Call us!  (478) 216-1664
Call us!  (478) 216-1664

should I go to the doctor after a car accident

Yes, you should see a doctor after the accident, even if it was minor and you feel fine.

One of the biggest reasons for this is what’s known as a latent injury. In the moments during and after an accident, adrenaline and fight-or-flight instincts are so strong that even visible injuries may go unnoticed for hours. With latent injuries, symptoms appear later, days or even weeks after the crash itself.

You may think it is excessive, but you should absolutely visit your doctor as soon as possible after the crash. For legal reasons, you should try to be seen within 72 hours of the accident. If you wait too long to go to the doctor but decide to press charges later, the other party’s insurance company or legal team can easily argue that your injuries must not have been so bad.

Keep reading to learn what kind of doctor to see after an accident and what to say to them when you get there. If you have any other questions about going to the doctor and the ins and outs of personal injury lawsuits, please call our Macon car accident lawyers at (478) 216-1664.

What Kind of Doctor to See After a Car Accident

The severity of your injuries will inform both the kind of treatment you’ll receive and the type of doctor who will administer it. Technically, after an accident you could just get an appointment with the first doctor you think of, but they’ll likely end up referring you to a specialist or suggesting that you go to the emergency room instead.

Visiting the right doctor will save you time and frustration. Depending on your specific situation, you could see a(n):

Emergency Room (ER) Physician

If your injuries are severe or life-threatening, go to the ER as soon as possible. Often, victims of car accidents will be transported to the ER from the scene, especially if the crash occurred late at night or if your injuries worsen quickly.

Urgent Care Doctor

If you don’t have life-threatening injuries but want to be seen right away, urgent care may be your best option. Urgent care clinics usually have longer operating hours than a primary care physician’s office, and you can be seen without an appointment.

Primary Care Physician (PCP)

If you don’t have life-threatening injuries and can wait a couple of days to set an appointment, you can go see your primary care physician for treatment. They’ll recommend treatments based on your personal medical history for the best result.

However, it’s important to understand that some primary care physicians will not see car accident victims because their office is either not set up to bill auto insurance carriers, or they are uncomfortable or unwilling to testify in court on behalf of the injured person.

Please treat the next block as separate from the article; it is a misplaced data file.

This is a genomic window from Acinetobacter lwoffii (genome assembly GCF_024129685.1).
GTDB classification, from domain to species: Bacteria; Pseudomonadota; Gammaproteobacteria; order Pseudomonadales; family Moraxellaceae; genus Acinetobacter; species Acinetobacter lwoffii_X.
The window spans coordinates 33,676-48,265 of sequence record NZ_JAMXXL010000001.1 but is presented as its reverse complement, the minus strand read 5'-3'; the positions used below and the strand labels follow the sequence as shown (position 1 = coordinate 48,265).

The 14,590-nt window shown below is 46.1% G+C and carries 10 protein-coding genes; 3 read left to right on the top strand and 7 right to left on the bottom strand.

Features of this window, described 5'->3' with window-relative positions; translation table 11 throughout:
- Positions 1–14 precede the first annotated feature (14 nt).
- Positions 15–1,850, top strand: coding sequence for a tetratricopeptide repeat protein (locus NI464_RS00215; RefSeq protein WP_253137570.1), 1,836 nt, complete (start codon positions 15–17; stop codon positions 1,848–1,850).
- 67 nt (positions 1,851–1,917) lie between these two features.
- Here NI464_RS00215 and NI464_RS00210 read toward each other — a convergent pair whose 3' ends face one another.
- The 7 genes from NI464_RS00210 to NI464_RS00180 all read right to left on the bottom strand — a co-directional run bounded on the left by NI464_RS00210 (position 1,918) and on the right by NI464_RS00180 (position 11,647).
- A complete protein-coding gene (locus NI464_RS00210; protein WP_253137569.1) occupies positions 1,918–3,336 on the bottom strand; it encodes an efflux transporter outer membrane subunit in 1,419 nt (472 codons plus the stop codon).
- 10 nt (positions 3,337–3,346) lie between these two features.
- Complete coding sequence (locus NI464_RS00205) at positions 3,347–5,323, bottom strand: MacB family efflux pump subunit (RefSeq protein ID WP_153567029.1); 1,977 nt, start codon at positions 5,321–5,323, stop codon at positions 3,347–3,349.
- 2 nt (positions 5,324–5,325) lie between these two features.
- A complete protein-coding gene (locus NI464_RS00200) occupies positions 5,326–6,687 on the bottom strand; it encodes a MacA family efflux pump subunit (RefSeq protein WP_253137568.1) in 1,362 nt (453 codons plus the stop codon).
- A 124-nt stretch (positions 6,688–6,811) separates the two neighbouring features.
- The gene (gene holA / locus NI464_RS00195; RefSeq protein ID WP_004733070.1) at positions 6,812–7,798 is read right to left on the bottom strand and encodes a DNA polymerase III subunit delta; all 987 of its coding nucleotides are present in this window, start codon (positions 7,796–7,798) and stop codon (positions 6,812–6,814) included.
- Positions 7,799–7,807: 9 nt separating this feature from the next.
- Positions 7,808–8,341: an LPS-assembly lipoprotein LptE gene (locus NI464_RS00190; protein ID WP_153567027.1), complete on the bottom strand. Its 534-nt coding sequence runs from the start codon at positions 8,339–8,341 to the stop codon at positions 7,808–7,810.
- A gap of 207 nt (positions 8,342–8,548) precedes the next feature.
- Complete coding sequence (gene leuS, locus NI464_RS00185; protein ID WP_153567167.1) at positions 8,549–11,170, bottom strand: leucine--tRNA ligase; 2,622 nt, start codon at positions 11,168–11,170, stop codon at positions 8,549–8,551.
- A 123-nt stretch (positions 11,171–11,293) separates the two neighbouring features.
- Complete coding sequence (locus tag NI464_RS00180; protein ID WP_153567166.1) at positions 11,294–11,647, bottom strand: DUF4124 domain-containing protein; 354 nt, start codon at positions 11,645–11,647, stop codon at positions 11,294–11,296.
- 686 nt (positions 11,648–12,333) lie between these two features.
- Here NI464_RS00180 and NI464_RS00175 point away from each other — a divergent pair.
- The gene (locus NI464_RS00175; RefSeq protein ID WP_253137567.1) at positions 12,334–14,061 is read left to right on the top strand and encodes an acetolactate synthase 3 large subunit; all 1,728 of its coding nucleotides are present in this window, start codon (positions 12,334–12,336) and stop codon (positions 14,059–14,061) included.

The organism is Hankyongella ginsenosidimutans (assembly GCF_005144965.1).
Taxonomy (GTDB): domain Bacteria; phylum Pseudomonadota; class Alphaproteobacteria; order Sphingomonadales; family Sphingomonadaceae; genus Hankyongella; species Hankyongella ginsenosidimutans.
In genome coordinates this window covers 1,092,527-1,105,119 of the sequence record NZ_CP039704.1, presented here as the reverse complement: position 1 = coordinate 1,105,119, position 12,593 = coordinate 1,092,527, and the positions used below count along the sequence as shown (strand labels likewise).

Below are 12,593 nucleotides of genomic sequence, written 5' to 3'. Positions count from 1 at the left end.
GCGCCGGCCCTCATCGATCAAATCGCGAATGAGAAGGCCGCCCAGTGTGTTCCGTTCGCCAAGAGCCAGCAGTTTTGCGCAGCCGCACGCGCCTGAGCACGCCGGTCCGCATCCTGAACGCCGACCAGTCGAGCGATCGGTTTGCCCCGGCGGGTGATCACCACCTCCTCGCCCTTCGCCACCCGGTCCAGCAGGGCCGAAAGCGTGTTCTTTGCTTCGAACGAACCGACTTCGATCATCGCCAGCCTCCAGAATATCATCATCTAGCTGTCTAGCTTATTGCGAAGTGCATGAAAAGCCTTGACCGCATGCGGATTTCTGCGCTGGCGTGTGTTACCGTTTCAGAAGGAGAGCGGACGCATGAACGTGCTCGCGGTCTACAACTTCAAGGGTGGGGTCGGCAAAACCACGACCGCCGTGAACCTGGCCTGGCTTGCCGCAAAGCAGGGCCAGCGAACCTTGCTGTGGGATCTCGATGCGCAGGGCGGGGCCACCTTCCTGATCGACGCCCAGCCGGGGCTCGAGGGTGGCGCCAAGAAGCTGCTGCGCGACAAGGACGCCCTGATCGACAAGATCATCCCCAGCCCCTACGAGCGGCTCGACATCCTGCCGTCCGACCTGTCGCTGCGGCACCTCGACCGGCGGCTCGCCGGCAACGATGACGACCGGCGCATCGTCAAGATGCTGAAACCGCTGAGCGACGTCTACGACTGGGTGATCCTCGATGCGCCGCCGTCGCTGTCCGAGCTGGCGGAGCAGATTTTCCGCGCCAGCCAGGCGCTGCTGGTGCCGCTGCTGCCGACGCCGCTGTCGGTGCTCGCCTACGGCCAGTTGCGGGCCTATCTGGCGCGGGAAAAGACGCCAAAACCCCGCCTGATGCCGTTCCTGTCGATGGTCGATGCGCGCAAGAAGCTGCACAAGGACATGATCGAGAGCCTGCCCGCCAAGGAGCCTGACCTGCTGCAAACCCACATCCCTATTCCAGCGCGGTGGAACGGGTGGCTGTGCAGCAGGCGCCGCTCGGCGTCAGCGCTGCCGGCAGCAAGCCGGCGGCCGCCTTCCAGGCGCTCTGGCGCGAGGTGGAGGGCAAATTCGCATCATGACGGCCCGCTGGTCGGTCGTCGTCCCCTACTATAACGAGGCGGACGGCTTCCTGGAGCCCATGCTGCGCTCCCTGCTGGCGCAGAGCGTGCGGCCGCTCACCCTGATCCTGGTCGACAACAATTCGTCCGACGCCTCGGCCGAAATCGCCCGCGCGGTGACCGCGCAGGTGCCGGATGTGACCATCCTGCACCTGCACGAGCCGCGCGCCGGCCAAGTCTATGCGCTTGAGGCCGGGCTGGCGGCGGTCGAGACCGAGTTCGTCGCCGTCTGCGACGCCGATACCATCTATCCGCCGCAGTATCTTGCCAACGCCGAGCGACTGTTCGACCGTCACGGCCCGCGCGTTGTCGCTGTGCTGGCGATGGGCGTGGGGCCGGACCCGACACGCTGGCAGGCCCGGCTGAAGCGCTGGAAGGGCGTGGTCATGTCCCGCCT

Your PCP may see you, but it’s best to tell them you’re seeking treatment for car accident injuries first. They should be upfront and communicate that they don’t provide initial treatment to car accident victims.

Medical Specialist (neurologist, surgeon, etc.)

Your ER physician, urgent care doctor, or primary care physician may refer you to a specialist for treatment or testing.

In these situations, it’s usually because your doctor believes you have specific injuries that they don’t have the experience to treat, or they may know a physician who has specialized in that specific treatment for decades and has a high success rate.

Seeing a specialist can greatly improve your treatment timeline, but make sure to follow your doctor’s instructions and contact the specialist as soon as you can. Prompt treatment is the key to recovery.

What to Say to Your Doctor After a Car Accident

The physics at play in a car accident can have strange effects on your body. Often, injuries take days or even weeks to appear, so it’s important that you discuss the specifics of the accident with your doctor.

For instance, instead of just saying “My neck has been bothering me,” you could explain that you were sitting at a red light when a car hit you from behind and caused your head to snap forward.

Those details will give your doctor ample context to determine exactly which injuries and complications you may be suffering from. You should also communicate your entire health history, including any past surgeries or medical devices. Even a surgery that you had 10 years ago will affect your healing and treatment process now. Tell your doctor if you take any medications, and give them a full list if you do.

For any questions regarding car accident injuries and lawsuits, call our Macon car accident lawyers at (478) 216-1664.


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